On Florida's Space Coast, Gingrich Aims For The Moon
Newt Gingrich, a self-described space nut, has long been a supporter of the U.S. space program. Now the Republican presidential hopeful is proposing what he calls a bold program that would send Americans back to the moon and beyond.
During a campaign event on Florida's Space Coast — hard-hit by the recession and the space program's uncertain future — Gingrich talked about coming of age at the time of Sputnik, the first satellite, launched in 1957 by the Soviet Union. He recalled reading science-fiction author Isaac Asimov and Missiles and Rockets magazine.
"I come at space from a standpoint of a romantic belief that it really is part of our destiny, and it has been tragic to see what has happened to our space program over the last 30 years," Gingrich said Wednesday in a crowded hotel ballroom in Cocoa, not far from the Kennedy Space Center.
'The First Permanent Base On The Moon'
The space shuttle mission ended last year and with it the possibility of any imminent manned space flight. It also meant job losses on the Space Coast and a lack of a well-defined mission for NASA.
If elected, Gingrich promised, "by the end of my second term, we will have the first permanent base on the moon, and it will be American."
Gingrich said he would encourage commercial activities in space, including science, tourism and manufacturing. And he promises, in about eight years, a rocket capable of reaching Mars.
Gingrich gave no details on how much a re-energized space program might cost or how he proposes to pay for it, except to say that commercial interests might be promised prizes in the billions of dollars for developing the hardware.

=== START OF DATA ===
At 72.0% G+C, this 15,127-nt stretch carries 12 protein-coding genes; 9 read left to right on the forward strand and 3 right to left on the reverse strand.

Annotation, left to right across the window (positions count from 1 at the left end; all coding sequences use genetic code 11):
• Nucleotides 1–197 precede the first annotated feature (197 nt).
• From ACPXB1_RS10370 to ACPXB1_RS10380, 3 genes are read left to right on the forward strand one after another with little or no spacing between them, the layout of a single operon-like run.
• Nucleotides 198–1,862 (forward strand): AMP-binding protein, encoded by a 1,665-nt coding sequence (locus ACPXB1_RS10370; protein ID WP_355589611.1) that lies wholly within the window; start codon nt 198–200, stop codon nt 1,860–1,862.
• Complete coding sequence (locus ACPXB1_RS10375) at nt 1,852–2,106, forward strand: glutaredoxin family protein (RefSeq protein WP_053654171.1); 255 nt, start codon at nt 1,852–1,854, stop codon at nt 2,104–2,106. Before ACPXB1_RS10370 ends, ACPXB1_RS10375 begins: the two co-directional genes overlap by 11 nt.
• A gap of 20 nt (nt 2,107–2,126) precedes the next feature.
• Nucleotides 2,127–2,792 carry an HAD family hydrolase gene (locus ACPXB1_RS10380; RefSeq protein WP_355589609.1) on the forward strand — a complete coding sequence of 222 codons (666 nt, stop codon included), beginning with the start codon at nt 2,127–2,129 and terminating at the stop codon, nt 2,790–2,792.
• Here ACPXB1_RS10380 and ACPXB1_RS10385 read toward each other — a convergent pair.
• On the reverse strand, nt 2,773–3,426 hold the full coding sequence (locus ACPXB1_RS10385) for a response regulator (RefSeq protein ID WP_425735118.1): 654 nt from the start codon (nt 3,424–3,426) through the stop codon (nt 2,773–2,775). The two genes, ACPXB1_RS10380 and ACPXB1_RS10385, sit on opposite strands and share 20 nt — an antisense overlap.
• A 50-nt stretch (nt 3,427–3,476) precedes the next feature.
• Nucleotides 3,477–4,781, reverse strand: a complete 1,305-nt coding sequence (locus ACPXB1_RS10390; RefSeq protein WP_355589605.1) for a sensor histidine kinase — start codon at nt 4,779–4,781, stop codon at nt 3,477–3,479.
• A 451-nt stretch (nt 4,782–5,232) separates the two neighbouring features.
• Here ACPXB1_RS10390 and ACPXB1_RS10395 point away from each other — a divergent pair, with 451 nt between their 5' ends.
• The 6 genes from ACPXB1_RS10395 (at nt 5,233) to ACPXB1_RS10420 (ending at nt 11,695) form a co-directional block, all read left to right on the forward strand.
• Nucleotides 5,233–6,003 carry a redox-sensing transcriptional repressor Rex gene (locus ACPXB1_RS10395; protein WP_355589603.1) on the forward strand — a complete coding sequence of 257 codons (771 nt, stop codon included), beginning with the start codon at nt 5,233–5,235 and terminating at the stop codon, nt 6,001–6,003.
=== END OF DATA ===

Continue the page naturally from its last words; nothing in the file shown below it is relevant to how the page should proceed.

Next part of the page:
His plan for "constant energetic and excited activities" would draw people back to the Space Coast, he said. "Because it's exciting and it's dynamic, and who knows what next week is going to be like? Does that mean I'm a visionary? You betcha."
Later, at a roundtable with business leaders and educators, former shuttle pilot Mike McCulley recalled that President George W. Bush outlined an ambitious space agenda, which went nowhere. President Obama has also proposed a program much like Gingrich's that would use commercial rockets to carry cargo and crew to the International Space Station.
McCulley said he might quibble with a few of Gingrich's details, but at least it's a vision.
"It's been three or four major programs that have consumed enormous amounts of energy and money and time, and here we sit eight years later without a hell of a lot to show for it. I can say that, now that I'm retired, of course," McCulley said.
The former House speaker's space plan is a classic Gingrich big idea. Whether he would be able to sell it to debt-weary taxpayers and Congress, to say nothing of whether it would succeed, can only be guessed.
"I was attacked the other night for being grandiose," Gingrich said. "I just want you to know: Lincoln standing at Council Bluffs was grandiose. The Wright brothers going down to Kitty Hawk was grandiose. John F. Kennedy saying we'll get to the moon in eight years was grandiose. I accept the charge that I am an American, and Americans are instinctively grandiose because we believe in a bigger future."
Heading into next week's Florida primary, Gingrich conceded that rival Mitt Romney has made fun of his space ideas. But Gingrich says he is a romantic, while Romney is only practical.
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